WASHINGTON (May. 19)
The Reagan Administration’s decision to bar Austrian President Kurt Waldheim from the United States was an important “symbolic gesture,” according to a senior Justice Department official.
“It is a declaration to the world that this nation is and will be inhospitable to persons who have acted in the way Mr. Waldheim appears to have done during the war, namely, participating in atrocities against Jews and other groups in southeastern Europe,” Deputy Attorney General Arnold Burns told the legal division of the Anti-Defamation League of B’nai B’rith in Los Angeles May 14.
The action by the Justice and State departments bars Waldheim as a person, but not in his capacity as president. But it serves an educational purpose, Burns explained.
“It states that racial hatred and violence–which are inextricable–are ugly and wrong; and that we have to make a clean break with it,” he said.
DEFENDS DEPORTATION OF LINNAS
In his speech, a copy of which was made available Tuesday by the ADL office here, Burns also defended the deportation of Karl Linnas to the Soviet Union for his participation in the murder of thousands in the Tartu concentration camp in his native Estonia, and pledged to continue the Justice Department’s efforts against hate groups in the United States.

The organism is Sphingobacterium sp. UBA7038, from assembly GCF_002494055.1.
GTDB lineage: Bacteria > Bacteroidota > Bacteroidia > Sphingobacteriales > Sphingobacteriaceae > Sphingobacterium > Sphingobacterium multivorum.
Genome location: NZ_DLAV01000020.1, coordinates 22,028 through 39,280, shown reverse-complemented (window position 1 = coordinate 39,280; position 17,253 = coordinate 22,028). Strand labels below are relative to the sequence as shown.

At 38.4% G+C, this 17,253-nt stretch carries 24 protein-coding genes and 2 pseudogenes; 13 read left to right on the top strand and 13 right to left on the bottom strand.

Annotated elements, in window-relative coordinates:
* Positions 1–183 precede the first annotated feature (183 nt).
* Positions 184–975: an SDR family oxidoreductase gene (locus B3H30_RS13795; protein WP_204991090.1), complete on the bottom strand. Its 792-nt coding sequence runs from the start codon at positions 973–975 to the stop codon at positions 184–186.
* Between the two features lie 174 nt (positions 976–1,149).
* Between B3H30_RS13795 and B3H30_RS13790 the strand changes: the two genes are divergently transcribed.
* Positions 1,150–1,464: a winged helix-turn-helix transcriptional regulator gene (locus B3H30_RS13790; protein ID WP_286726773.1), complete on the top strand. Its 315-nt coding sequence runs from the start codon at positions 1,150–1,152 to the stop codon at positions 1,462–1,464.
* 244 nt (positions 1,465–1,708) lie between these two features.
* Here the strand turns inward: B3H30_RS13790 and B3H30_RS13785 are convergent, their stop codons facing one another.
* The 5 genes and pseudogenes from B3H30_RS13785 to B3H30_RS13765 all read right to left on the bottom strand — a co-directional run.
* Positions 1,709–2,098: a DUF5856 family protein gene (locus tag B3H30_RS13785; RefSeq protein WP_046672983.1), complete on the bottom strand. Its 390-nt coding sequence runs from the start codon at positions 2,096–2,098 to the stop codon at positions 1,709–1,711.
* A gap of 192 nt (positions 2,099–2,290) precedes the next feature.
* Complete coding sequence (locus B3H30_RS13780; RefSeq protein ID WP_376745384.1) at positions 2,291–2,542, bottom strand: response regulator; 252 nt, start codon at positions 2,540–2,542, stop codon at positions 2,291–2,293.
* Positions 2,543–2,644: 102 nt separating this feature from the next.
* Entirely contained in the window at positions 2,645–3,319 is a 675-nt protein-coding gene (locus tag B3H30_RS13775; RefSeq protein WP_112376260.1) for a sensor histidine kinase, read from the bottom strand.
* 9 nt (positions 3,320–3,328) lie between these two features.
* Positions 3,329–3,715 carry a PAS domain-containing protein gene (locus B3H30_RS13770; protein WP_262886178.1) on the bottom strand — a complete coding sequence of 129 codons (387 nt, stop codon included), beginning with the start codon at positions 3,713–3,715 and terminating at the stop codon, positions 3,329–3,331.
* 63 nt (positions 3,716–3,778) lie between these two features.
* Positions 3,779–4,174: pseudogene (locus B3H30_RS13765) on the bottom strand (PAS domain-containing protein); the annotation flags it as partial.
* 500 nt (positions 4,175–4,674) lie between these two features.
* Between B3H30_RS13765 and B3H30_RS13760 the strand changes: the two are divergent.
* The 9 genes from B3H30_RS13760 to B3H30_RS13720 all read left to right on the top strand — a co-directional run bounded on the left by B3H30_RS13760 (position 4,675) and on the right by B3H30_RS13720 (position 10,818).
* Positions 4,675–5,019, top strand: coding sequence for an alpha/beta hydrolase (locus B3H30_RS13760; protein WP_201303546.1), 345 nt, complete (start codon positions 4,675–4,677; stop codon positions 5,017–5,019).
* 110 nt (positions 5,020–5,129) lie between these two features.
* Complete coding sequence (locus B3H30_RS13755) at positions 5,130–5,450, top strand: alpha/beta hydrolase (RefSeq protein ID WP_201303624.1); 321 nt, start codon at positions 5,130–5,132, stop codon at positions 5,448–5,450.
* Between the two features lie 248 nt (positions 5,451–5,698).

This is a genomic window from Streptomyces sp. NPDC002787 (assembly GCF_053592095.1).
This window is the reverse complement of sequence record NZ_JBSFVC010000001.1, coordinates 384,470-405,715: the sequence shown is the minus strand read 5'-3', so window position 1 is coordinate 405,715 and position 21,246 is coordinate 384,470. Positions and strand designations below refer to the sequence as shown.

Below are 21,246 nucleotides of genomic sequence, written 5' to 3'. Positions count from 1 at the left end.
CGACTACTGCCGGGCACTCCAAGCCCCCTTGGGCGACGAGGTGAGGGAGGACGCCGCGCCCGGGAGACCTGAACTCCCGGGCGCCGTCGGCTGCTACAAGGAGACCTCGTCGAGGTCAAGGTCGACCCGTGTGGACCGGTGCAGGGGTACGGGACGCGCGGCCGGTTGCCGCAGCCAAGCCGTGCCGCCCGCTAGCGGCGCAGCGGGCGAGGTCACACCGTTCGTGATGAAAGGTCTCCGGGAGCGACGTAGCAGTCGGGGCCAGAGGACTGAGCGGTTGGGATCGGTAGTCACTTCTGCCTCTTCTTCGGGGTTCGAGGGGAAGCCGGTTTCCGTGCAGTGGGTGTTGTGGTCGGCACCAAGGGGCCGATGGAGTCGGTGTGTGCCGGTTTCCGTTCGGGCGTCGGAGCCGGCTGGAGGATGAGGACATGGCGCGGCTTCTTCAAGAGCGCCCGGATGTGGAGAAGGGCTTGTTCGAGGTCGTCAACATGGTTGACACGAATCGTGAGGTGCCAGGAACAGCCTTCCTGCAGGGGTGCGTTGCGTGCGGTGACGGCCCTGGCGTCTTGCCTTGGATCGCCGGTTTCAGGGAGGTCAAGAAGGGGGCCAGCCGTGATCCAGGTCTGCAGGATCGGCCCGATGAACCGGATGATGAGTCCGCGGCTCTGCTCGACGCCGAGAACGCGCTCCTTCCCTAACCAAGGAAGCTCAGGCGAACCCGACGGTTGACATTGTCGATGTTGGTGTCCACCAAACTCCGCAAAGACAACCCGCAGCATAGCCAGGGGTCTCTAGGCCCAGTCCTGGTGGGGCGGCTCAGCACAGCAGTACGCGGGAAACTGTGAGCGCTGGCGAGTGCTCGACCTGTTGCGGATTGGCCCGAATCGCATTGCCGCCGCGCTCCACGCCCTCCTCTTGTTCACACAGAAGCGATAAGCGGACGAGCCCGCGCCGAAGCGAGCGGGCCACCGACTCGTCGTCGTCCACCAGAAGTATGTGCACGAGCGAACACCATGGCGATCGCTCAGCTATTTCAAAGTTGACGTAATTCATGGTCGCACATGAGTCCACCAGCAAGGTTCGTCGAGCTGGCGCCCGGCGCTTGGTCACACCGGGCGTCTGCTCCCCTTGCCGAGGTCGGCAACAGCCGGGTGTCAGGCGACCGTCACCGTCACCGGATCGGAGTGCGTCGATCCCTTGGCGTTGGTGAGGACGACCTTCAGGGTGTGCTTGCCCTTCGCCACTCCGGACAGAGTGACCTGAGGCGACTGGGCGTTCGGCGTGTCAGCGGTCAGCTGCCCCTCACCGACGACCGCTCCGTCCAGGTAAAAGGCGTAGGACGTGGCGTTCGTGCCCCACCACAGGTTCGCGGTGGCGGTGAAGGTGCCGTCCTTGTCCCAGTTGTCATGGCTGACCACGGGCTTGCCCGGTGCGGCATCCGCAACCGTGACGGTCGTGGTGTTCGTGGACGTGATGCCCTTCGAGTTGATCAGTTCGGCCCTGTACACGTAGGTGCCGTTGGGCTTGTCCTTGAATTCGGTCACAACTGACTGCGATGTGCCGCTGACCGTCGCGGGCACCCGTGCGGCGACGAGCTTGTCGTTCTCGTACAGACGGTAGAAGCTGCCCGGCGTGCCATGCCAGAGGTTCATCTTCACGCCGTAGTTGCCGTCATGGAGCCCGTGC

On the Linnas case, Burns noted that Linnas did not contest the evidence against him, but relied on “a plea for decency and compassion” because of the death sentence imposed on him by the USSR in absentia.
He stressed that deportation is not extradition, which is made at the request of a foreign government. “Deportation involves no recognition of the criminal justice system of the country to which the person is deported,” he said.
Burns denied that the Justice Department had sought to provide a last-minute haven for Linnas in Panama to prevent his being sent to the Soviet Union.
He said Linnas’ lawyer told the Department that Panama might accept him, and this was investigated because all deported Nazi war criminals are given the opportunity to find a country that will take them.
“I asked the State Department to see whether this offer was valid,” Burns said. “It was not. And in any event, it was not something our department had sought out. Upon learning that there was no ‘Panama offer,’ we proceeded according to law.”